11:26 am Jun. 26, 2012
Over the past two nights, the New York Mets have reminded everyone of how they look when co-aces R.A. Dickey and Johan Santana pitch like mere humans.
On Sunday night, Dickey allowed five runs in six innings. He's only allowed that many runs in one other start this season.
On Monday night, in a 6-1 loss to the Chicago Cubs, Johan Santana allowed two runs over six innings, a perfectly respectable outing. But he walked three, allowed a home run, and thus racked up a pitch count that required extended involvement in the game by the Mets very bad bullpen.
Santana has suffered a notable lack of strength since his no-hitter. In the 11 starts leading up to the no-hitter on June 1, Santana pitched into the seventh inning six times, including five of his last six starts. He walked less than three per nine, and allowed four home runs in 68 innings.
In four starts since the no-hitter, he's yet to record an out in the seventh inning. He's walked more than four batters per nine innings, and has allowed five home runs in 22 innings.
In starts in which Santana pitches into the seventh inning, the Mets are 4-2. When he doesn't, they are 4-5.
The same is true for Dickey. When he pitches into the seventh inning, the Mets are 9-0. When he doesn't, they are 3-3.
Santana nor Dickey haven't necessarily been bad in those short outings, mind you. Five of the six starts in which Dickey failed to pitch into the seventh inning were quality starts, and in Santana's nine starts without recording an out in the seventh inning, his E.R.A. is a solid 3.97.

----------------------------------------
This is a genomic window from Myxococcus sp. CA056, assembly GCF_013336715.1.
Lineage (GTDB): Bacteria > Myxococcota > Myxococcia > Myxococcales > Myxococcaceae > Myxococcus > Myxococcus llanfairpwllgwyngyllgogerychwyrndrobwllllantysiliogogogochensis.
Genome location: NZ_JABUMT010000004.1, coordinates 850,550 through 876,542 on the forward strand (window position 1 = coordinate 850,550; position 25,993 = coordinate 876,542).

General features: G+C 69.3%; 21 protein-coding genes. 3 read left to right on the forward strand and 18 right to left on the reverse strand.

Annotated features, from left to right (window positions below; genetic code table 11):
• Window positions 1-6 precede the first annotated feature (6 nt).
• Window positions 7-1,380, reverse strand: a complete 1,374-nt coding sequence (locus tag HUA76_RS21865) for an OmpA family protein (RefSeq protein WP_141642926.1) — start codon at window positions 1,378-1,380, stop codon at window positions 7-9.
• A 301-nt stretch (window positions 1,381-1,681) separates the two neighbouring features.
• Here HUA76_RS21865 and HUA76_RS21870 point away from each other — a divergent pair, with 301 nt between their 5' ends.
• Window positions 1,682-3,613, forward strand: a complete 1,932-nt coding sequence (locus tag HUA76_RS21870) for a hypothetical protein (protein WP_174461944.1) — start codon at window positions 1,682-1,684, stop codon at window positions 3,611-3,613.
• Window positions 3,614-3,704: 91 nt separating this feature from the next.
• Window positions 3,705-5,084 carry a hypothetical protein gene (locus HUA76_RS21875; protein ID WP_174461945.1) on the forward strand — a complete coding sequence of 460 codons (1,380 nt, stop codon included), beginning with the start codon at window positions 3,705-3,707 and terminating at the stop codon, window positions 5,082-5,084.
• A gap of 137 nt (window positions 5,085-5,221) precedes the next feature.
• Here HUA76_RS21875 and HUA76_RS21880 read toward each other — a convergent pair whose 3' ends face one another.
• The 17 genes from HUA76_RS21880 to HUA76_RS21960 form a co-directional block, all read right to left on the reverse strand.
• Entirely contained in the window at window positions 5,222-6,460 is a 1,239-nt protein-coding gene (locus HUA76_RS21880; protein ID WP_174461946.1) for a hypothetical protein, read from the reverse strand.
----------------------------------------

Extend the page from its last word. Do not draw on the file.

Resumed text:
It stands to reason that a team with such epic problems both defensively and in the bullpen would need some other area to be particularly effective if the Mets are to contend. The good news is, Dickey now has an E.R.A. of 2.91 since the start of the 2010 season, Santana has a career mark of 3.10. So there's ample evidence that both of them are extremely good pitchers, notwithstanding Santana's recent shoulder surgery and Dickey's late blossoming.
The flip side of that, however, is that the Mets will have trouble remaining in the race if the two pitchers don't pitch consistently deep into games throughout the summer. And that may be what trips up a man recovering from shoulder surgery and a 37-year-old who needed pain killers to get through his starts over the second half of 2011--and with them, the 2012 Mets.
Elsewhere in New York sports:
Hiroki Kuroda pitched seven strong innings and the Yankees hit three home runs and beat the Indians, 7-1 Monday night at Yankee Stadium. The Yankees have the best record in baseball.
J.R. Smith has until today to decide whether to opt out of his contract with the Knicks. The Post reports that he's decided to opt out, but there's been nothing official. If he stays, he'll earn around $2.5 million next season while functioning in a "box of chocolates" role off the bench. If he becomes a free agent, he'll still be a good bet to return, but probably closer to $2.8 million.
Meanwhile, Frank Isola thinks the Knicks might jettison Amar'e Stoudemire.